And so, even as GOP voters pocket stimulus checks and get vaccines more quickly, the story in that information universe will become that GOP lawmakers rightly called out all these crazy socialist schemes brought to you by the Democrats who want to burn down your cities and cancel your children’s books.

Ryan Cooper calls this the “Republican grievance perpetual motion machine.” And as the Times reports, this might resonate with GOP voters more than the niggling matter of who supported sending that check:

It’s possible that Republicans who are not prioritizing economic issues are accurately reading their base. A survey last month by the G.O.P. pollster Echelon Insights found that the top concerns of Republican voters were mainly cultural ones: illegal immigration, lack of support for the police, high taxes and “liberal bias in mainstream media.”

The question then becomes whether Republicans can win back the House or more largely on these fumes. And what’s often missing from discussions like these is the centrality of the GOP’s increasing reliance on voter suppression and anti-majoritarian tactics to such an outcome.

Voter suppression is the key

New voter-suppression efforts are unfolding in numerous states. Republicans are openly boasting that retaking the House in 2022 — halting Biden’s agenda and positioning the GOP to win the White House in 2024 — will be aided by extreme gerrymanders.

This is crucial to seeing how the Trump scam, understood in all its manifold depravity, might actually work. Rather than being a mere distraction from the agenda Republicans supposedly must develop to win back power, the lie about the stolen election is itself central to doing that.

In this scenario, the continued devotion to the stolen election mythos, in addition to keeping GOP voters in that state of perpetual grievance, also underpins the voter-suppression and anti-majoritarian tactics that will make this more likely. The Trump scam is many-headed: It combines that grievance-mongering with those escalated tactics, justified by still more grievance ... about Trump.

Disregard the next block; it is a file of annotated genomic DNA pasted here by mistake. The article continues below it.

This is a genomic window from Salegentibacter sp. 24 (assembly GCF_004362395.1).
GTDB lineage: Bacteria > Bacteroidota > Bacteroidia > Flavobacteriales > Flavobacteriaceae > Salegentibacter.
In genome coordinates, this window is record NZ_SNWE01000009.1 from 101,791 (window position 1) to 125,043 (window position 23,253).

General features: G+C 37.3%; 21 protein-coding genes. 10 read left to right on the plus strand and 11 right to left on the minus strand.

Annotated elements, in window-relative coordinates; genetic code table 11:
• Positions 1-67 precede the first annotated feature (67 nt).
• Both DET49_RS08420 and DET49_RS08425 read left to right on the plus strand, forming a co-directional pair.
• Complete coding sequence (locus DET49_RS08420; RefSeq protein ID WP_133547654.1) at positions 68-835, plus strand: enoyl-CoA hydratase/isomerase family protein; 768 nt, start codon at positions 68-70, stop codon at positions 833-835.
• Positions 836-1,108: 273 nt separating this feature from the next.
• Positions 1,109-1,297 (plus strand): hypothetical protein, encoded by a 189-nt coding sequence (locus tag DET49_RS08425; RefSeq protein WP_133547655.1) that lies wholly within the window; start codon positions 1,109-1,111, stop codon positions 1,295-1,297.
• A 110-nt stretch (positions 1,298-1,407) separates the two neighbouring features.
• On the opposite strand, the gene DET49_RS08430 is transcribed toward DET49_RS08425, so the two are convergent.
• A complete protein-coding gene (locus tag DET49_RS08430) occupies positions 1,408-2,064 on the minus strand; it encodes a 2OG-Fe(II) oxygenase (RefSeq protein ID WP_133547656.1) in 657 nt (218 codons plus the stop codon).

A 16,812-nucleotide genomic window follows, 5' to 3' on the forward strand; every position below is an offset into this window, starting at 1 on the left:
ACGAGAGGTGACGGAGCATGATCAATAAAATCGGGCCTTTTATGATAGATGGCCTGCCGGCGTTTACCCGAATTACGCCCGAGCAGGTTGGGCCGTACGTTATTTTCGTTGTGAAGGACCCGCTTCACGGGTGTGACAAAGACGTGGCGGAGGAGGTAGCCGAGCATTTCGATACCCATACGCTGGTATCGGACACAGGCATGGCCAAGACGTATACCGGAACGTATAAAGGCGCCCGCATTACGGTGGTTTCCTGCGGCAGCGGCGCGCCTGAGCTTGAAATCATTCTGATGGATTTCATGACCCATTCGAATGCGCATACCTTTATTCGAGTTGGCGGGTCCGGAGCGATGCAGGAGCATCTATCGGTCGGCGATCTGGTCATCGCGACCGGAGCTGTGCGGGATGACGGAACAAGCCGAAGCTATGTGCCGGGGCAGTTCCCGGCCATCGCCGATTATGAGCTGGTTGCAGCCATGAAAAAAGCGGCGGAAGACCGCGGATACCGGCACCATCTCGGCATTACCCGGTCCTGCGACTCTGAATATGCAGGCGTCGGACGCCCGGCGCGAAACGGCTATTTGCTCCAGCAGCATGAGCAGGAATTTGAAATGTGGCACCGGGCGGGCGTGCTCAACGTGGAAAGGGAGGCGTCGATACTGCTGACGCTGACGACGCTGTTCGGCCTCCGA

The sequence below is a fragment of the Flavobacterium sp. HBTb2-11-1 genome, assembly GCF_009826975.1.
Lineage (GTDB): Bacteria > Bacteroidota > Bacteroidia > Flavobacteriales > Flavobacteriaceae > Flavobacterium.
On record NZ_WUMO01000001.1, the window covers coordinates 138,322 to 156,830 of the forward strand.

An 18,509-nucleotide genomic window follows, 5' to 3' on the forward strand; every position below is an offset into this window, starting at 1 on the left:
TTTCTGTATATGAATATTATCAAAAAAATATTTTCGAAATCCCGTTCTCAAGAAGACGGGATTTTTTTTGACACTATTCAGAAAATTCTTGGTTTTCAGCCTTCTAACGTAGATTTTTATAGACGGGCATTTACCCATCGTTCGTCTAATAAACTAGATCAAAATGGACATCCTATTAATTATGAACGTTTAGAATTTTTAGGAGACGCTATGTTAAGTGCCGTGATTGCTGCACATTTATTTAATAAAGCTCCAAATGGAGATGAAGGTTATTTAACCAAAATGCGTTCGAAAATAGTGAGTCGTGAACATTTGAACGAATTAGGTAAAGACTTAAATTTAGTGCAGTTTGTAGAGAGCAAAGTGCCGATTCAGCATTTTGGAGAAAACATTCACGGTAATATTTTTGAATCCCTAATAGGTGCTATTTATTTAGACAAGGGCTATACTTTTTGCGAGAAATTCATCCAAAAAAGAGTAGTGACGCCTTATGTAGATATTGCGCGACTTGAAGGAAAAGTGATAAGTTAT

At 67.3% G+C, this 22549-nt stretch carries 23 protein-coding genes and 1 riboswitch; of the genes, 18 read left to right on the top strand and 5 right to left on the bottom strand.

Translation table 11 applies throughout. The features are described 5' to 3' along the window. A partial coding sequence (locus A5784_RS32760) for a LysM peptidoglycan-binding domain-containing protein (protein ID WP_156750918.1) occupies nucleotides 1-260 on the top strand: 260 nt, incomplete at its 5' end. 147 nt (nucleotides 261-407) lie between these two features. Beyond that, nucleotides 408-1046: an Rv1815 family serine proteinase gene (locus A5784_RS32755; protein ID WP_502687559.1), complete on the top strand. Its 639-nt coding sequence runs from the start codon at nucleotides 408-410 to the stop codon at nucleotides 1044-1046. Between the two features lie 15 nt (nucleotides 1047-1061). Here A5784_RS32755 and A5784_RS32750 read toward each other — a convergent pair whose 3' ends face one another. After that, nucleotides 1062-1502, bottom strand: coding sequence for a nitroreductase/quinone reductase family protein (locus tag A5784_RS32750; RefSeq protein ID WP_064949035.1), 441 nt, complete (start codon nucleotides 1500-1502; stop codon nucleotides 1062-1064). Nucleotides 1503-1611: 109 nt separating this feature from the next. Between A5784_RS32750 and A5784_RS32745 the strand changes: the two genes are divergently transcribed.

None of this is to excuse the role of Democrats in what happens. They probably do have to have a difficult conversation about whether certain tendencies in their own base are making it easier for Republicans to turn on that grievance machine or even alienating certain segments of the working class in their own right.

Similarly, Democrats will have to deliver, which may run aground against their skittish unwillingness to undertake filibuster reform. Indeed, if they do deliver, there’s an optimistic alternative possibility: Demonstrating that government can defeat the pandemic, rebuild infrastructure, juice the economy and lift working people’s fortunes could undermine right-wing grievance appeals.

But if the question is whether Republicans can win back power without developing a genuine working-class agenda, well, it’s hard to answer that question in the negative with a great deal of confidence.